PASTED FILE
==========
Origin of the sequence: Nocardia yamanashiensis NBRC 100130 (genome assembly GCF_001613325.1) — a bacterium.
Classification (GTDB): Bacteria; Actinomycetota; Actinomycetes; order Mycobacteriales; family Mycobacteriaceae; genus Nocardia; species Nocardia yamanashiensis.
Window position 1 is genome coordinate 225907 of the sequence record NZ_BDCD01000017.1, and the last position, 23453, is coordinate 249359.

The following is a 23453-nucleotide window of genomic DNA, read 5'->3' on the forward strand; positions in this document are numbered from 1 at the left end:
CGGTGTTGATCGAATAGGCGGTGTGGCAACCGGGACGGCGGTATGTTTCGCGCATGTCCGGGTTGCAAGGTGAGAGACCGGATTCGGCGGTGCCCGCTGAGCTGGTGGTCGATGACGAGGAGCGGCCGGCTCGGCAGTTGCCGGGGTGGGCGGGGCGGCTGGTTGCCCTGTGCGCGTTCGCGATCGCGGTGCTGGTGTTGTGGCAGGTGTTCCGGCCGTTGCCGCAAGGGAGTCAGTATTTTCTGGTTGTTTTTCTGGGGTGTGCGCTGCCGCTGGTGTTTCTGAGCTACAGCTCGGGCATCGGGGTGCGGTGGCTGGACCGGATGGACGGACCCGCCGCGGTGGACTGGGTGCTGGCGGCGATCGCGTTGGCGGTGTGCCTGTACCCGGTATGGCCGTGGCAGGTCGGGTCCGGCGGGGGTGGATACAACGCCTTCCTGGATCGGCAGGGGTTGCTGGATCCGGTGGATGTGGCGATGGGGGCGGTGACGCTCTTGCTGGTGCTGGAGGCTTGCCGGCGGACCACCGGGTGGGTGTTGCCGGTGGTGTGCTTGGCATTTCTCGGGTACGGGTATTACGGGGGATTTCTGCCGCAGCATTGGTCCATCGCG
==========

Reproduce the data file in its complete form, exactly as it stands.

Origin of the sequence: Nocardia yamanashiensis NBRC 100130 (genome assembly GCF_001613325.1) — a bacterium.
Classification (GTDB): Bacteria; Actinomycetota; Actinomycetes; order Mycobacteriales; family Mycobacteriaceae; genus Nocardia; species Nocardia yamanashiensis.
Window position 1 is genome coordinate 225907 of the sequence record NZ_BDCD01000017.1, and the last position, 23453, is coordinate 249359.

The following is a 23453-nucleotide window of genomic DNA, read 5'->3' on the forward strand; positions in this document are numbered from 1 at the left end:
CGGTGTTGATCGAATAGGCGGTGTGGCAACCGGGACGGCGGTATGTTTCGCGCATGTCCGGGTTGCAAGGTGAGAGACCGGATTCGGCGGTGCCCGCTGAGCTGGTGGTCGATGACGAGGAGCGGCCGGCTCGGCAGTTGCCGGGGTGGGCGGGGCGGCTGGTTGCCCTGTGCGCGTTCGCGATCGCGGTGCTGGTGTTGTGGCAGGTGTTCCGGCCGTTGCCGCAAGGGAGTCAGTATTTTCTGGTTGTTTTTCTGGGGTGTGCGCTGCCGCTGGTGTTTCTGAGCTACAGCTCGGGCATCGGGGTGCGGTGGCTGGACCGGATGGACGGACCCGCCGCGGTGGACTGGGTGCTGGCGGCGATCGCGTTGGCGGTGTGCCTGTACCCGGTATGGCCGTGGCAGGTCGGGTCCGGCGGGGGTGGATACAACGCCTTCCTGGATCGGCAGGGGTTGCTGGATCCGGTGGATGTGGCGATGGGGGCGGTGACGCTCTTGCTGGTGCTGGAGGCTTGCCGGCGGACCACCGGGTGGGTGTTGCCGGTGGTGTGCTTGGCATTTCTCGGGTACGGGTATTACGGGGGATTTCTGCCGCAGCATTGGTCCATCGCG